In February, the center held its first Narrative Scribe Train- ing with the Northwest Narrative Medicine Collaborative, an organization that brings together patients, providers, artists, and scholars to build a community around narrative medicine. Sixty-six undergraduate students participated in the training, built on the narrative medicine practices of listening and witnessing.
One attendee, Soren Gotshall BA ’22, says that through both the training and a related practicum taught by Professor of Rhetoric and Media Studies Daena Goldsmith BS ’86, he has developed his own ideas on the meaning of narrative medicine.
“I see it as the practice of healing a person, rather than the stepwise process of questioning, identifying, and treating an illness,” says Gotshall, also a Pamplin Scholar.
Funding from the Exploring for the Global Good campaign may go toward expanding programming opportunities like narrative scribe trainings. It could also fund internships for students, expand course offerings, and provide opportunities for health-related overseas study programs in Ireland, South Africa, or Mexico. Additional funding will also help the Center for Community and Global Health—now housed within J.R. Howard—build a permanent home on campus to emphasize the central role public health plays in society and the value of using a liberal arts approach to solve health challenges.
Hanna Merzbach BA ’20 is a freelance journalist based in Santa Cruz, California. She is a former editor of the Pioneer Log.
Exploring for the Global Good
New interdisciplinary initiatives
The College of Arts and Sciences will invest in three interdisciplinary initiatives to enhance its liberal arts core: health studies (see story at left), entrepreneurship, and data science. The college plans to expand existing opportunities at the Bates Center for Entrepreneurship and Leadership, including Lunch with a Leader, Winterim, Expert in Residence, and more. Funding will also help the college expand the Data Science Program, adding a major on top of the new minor, to help students harness data and use its power for the global good.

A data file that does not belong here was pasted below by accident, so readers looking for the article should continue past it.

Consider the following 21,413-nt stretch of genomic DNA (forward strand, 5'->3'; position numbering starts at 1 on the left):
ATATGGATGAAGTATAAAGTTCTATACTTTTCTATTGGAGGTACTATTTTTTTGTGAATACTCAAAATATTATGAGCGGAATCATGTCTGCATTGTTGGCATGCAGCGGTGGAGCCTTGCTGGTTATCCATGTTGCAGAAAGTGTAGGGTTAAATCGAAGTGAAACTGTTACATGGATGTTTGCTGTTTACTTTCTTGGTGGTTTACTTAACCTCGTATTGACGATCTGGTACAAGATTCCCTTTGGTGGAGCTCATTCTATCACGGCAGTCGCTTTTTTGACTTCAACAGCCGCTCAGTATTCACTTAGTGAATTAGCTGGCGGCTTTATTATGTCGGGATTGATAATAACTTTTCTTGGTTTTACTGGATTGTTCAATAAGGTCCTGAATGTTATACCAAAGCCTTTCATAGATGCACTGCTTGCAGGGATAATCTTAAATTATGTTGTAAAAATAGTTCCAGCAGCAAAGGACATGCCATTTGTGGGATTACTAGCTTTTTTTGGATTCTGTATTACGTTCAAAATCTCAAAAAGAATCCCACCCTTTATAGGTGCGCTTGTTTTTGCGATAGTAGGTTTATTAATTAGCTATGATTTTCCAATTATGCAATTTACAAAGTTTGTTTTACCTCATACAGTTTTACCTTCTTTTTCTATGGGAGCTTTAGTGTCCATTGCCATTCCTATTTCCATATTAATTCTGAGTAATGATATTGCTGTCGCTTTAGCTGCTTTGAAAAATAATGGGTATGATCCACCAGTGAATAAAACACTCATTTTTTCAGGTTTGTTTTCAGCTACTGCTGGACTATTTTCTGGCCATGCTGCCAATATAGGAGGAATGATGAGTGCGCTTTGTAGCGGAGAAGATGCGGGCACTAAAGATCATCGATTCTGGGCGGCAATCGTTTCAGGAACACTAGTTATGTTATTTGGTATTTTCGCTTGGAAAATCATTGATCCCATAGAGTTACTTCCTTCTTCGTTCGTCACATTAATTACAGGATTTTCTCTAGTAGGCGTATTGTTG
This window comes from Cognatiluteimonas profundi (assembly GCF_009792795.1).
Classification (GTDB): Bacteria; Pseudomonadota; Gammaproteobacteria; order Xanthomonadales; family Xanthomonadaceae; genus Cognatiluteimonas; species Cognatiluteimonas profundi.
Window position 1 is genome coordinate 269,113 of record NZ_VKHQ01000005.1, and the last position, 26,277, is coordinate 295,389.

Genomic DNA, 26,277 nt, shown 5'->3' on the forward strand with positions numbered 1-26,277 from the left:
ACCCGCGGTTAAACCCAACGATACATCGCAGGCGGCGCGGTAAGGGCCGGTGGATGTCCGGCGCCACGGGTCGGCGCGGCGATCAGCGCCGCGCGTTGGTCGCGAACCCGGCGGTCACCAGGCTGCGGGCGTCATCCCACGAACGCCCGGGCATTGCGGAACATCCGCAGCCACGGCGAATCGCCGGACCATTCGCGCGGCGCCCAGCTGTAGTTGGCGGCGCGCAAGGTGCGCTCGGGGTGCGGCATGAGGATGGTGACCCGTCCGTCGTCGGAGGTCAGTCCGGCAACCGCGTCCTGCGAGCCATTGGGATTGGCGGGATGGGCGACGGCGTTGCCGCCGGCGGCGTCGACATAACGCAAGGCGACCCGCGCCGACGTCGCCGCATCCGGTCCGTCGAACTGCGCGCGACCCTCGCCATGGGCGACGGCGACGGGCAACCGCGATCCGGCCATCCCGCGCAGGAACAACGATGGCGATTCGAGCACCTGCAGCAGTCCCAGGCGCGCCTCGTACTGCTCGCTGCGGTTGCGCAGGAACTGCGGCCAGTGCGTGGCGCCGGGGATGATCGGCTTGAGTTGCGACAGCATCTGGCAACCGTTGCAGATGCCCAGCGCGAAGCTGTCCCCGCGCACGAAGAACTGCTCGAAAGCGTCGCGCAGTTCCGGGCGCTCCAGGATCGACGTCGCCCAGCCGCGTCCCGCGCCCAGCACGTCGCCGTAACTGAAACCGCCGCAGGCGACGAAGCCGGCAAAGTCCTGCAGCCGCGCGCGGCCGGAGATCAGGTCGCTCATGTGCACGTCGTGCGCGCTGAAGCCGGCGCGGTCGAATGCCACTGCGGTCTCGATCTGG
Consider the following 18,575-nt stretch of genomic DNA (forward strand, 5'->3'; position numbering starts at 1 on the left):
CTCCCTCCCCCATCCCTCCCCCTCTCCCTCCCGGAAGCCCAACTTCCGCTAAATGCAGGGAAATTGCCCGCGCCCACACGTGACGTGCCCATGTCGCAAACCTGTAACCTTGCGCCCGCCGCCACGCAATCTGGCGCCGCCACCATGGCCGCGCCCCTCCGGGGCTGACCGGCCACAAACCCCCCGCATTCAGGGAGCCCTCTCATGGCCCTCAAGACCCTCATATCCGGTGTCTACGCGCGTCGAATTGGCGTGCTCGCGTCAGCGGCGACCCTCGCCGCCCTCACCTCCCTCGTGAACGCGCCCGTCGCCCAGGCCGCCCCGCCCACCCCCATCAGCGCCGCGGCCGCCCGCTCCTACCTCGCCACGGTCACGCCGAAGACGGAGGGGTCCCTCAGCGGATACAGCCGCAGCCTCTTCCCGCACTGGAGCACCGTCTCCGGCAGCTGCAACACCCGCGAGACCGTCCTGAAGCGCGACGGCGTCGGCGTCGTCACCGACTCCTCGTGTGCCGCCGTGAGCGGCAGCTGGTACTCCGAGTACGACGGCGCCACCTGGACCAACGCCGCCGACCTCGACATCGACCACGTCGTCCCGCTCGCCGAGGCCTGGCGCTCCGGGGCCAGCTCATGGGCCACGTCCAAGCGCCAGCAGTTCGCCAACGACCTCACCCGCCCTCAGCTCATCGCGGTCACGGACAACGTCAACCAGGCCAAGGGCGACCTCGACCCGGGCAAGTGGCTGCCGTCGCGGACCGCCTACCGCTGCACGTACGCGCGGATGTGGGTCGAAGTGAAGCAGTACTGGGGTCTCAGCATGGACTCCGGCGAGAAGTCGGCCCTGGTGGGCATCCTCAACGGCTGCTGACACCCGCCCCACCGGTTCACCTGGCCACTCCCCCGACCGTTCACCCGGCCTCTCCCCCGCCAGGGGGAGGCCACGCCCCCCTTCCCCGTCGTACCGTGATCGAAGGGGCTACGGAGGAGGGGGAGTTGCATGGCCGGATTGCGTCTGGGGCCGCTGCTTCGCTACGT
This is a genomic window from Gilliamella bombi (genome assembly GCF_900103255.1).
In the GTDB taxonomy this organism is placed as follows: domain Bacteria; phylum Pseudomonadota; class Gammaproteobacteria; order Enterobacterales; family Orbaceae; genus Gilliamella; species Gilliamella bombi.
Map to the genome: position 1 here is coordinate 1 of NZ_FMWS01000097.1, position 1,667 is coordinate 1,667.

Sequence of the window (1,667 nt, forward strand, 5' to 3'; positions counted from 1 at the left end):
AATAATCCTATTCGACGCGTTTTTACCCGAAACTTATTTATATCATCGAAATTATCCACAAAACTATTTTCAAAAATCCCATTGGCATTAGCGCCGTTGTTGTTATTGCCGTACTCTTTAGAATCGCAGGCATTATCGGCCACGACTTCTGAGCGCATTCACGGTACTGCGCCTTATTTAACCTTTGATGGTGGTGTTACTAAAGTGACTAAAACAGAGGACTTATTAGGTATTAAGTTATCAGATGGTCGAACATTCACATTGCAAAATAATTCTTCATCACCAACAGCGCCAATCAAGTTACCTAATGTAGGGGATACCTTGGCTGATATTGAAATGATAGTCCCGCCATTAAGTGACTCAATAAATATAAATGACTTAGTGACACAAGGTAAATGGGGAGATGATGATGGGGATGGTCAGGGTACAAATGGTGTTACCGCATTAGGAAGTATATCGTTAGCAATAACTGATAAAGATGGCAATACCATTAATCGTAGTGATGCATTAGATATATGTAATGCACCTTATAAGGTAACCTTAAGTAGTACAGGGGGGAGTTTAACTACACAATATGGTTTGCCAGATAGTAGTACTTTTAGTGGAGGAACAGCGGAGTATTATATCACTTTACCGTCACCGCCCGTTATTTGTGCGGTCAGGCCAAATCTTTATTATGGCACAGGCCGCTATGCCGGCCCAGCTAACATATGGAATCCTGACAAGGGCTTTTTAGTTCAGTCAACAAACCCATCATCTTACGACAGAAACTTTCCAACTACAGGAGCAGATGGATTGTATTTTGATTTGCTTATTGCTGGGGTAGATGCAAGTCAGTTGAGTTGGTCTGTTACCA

Community Counseling Center
The campaign will support the work of the graduate school’s Community Counseling Center, with a particular focus on two innovative programs: the nationally known TransActive Gender Project and the Art Therapy Program. TransActive plans to establish a new certificate offering, expand therapeutic services, and employ additional graduate students. The Art Therapy Program will gain dedicated space to pilot Art Hives, hybrid clinical-studio settings serving veterans, people experiencing homelessness, and other underserved populations.
Part-time MAT in elementary education
The graduate school’s newest MAT program supports the need for diverse teachers by removing scheduling barriers that keep many talented individuals from underrepresented backgrounds from entering the field. Investments will support partnerships with local school districts; provide scholarships for the first cohort in 2022; and fund a program coordinator role to support districts and place students in jobs post-graduation.
Center for Business Law and Innovation
This center serves both law students and the local community. The campaign will support the work of the center and advance all of its offerings, including the Low-Income Taxpayer Clinic and the Small Business Legal Clinic, which serves low-income small and emerging businesses, including those owned by women, people of color, and immigrants.
This campaign will help Lewis & Clark Law School maintain its status as the top environmental law program in the nation by continuing to fund rigorous courses; outstanding faculty; and innovative programs and clinics. The law school will also invest in the new Global Law Alliance, a collaboration between the environmental and animal law programs that champions wild animals and wild spaces across the globe.